Posted on 15 Mar 2021
Canadian researchers used clinically validated questionnaires to examine the relationship between anxiety and depression levels in people living with IBD.
There is an undeniable link between your IBD and your mental health. We have known for quite some time that people with IBD are at a higher risk for developing symptoms of depression or anxiety, yet these conditions remain underdiagnosed. IBD, depression and anxiety are all conditions that tend to be characterised by periods of remission and relapse.
There is existing evidence that IBD patients who have also been diagnosed with either anxiety or depression are more likely to experience worse IBD activity and rely more heavily on their healthcare team compared to those who haven’t received this combination of diagnosis.
When mental health problems aren’t diagnosed and treated in people with IBD, there is a higher risk of poorer self-management of their condition. This can lead to worse medication adherence and increased disabilities.
- When IBD is active, symptoms of anxiety or depression tend to be higher
- The more active the IBD, the higher the symptoms of anxiety and depression, even in patients who don’t generally have either condition
- Evidence suggested that symptoms of anxiety and depression become more prominent before a flare, specifically for people living with Crohn’s disease
- When IBD is highly active, patients can be twice as likely to experience increased levels of anxiety and 6 times as likely to experience symptoms of depression
What do these results indicate?
The findings of this study highlight the importance of incorporating mental health care into the long-term management of IBD. The benefits of addressing mental health as part of routine care for IBD patients not only yields better health outcomes, but also reduces cost for the healthcare provider.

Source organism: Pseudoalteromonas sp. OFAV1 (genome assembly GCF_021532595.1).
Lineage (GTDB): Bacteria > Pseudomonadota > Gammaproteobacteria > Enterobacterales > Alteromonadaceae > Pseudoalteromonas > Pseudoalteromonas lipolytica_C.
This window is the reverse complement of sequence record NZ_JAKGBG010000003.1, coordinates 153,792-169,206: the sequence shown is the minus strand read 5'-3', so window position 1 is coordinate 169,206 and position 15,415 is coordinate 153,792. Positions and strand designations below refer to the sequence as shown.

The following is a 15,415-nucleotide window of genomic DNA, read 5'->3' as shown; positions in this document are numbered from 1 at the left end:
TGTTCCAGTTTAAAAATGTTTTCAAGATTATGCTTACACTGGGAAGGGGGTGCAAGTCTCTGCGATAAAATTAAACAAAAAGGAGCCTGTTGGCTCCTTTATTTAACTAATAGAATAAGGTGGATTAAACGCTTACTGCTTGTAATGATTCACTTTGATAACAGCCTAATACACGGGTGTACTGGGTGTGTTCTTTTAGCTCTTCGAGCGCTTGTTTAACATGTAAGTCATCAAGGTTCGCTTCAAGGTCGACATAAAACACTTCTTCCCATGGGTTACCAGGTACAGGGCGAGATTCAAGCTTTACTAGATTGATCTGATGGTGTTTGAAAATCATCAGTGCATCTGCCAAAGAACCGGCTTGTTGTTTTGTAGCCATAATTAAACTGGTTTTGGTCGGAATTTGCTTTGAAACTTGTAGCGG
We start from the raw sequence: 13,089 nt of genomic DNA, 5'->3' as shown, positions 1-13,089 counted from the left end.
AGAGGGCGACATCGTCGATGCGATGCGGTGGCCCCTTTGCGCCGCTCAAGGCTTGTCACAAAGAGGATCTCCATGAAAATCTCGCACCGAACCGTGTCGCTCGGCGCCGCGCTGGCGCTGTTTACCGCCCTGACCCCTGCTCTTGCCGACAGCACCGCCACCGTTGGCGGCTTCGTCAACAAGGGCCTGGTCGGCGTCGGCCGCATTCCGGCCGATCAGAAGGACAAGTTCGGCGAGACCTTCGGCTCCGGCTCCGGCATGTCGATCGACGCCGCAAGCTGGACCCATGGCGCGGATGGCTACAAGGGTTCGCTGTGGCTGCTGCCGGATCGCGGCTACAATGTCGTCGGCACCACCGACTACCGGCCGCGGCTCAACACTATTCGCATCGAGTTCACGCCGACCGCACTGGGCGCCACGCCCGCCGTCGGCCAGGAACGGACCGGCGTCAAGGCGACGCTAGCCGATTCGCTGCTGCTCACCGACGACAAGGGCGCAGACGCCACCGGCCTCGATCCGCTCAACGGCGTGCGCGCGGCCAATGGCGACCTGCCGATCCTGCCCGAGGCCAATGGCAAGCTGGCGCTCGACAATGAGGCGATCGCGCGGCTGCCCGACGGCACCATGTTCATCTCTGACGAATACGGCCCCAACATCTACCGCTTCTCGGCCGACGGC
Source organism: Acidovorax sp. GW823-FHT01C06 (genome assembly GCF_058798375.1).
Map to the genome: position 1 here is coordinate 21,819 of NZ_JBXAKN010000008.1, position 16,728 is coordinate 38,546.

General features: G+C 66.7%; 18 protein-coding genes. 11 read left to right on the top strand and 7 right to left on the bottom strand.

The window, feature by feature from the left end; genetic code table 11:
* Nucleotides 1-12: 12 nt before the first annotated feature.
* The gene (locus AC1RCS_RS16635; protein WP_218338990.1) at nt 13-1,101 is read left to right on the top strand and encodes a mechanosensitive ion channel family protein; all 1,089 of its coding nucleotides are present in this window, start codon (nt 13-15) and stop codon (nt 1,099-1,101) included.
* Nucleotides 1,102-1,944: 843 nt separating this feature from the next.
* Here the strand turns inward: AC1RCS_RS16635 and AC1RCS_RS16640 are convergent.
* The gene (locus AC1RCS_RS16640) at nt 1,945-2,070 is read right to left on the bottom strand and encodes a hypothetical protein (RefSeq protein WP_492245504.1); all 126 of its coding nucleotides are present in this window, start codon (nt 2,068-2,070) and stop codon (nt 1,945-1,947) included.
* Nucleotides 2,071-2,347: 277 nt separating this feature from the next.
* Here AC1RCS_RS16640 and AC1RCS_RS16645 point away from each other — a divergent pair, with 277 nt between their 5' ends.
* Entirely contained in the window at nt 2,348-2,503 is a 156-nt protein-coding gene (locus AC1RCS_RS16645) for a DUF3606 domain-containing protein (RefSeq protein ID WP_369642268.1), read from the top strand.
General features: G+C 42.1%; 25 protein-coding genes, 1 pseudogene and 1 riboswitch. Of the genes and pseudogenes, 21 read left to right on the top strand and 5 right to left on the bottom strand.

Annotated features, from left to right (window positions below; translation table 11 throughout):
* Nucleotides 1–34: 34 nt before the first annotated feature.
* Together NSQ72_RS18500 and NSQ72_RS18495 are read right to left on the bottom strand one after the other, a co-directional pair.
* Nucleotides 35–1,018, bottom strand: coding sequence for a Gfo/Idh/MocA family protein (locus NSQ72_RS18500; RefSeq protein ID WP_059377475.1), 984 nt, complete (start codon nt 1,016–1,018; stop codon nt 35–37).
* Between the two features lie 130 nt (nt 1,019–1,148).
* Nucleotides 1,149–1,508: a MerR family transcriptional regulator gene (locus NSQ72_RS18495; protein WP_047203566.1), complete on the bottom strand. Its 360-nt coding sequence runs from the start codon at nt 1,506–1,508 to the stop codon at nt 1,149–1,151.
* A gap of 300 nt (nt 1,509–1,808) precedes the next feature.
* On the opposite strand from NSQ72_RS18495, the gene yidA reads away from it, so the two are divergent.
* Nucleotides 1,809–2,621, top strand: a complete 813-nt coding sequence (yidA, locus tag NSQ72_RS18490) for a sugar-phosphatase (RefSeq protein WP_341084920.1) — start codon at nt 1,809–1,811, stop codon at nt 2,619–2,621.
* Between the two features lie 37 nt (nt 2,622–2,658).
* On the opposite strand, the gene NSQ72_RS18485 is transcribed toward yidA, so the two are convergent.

Steps to take today
1. Speak to your healthcare team
Letting your clinical team know how you feel mentally is just as important as sharing how you feel physically. They can provide you access to further resources that can bring you the support and help you need.
2. Reach out to your friends and family (or the IBD community!)
Support is key. Whether that means reaching out to a family member, a close or trustworthy friend, or someone in the community, sharing how you feel with others can help bring a sense of comfort to your life. Join the Ampersand Health Instagram community to connect with others!
3. Track how you feel
There are so many different tools and resources out there to help track how you feel. The My IBD Care app allows you to track your feelings, so that you can look back and see if there are any patterns in your health that may be representative of a bigger issue.
There is never a bad time to remember how important it is to take care of yourself, both physically and mentally. Whether you experience anxiety, depression, or any other mental health conditions, taking time to focus on yourself is key to your overall health and wellbeing.
Ruth Ann Marrie, MD, PhD, Lesley A Graff, PhD, John D Fisk, PhD, Scott B Patten, MD, PhD, Charles N Bernstein, MD, the CIHR Team in Defining the Burden and Mitigating the Impact of Psychiatric Comorbidity in Immuno-inflammatory Disease, The Relationship Between Symptoms of Depression and Anxiety and Disease Activity in IBD Over Time, Inflammatory Bowel Diseases, 2021;, izaa349, https://doi.org/10.1093/ibd/izaa349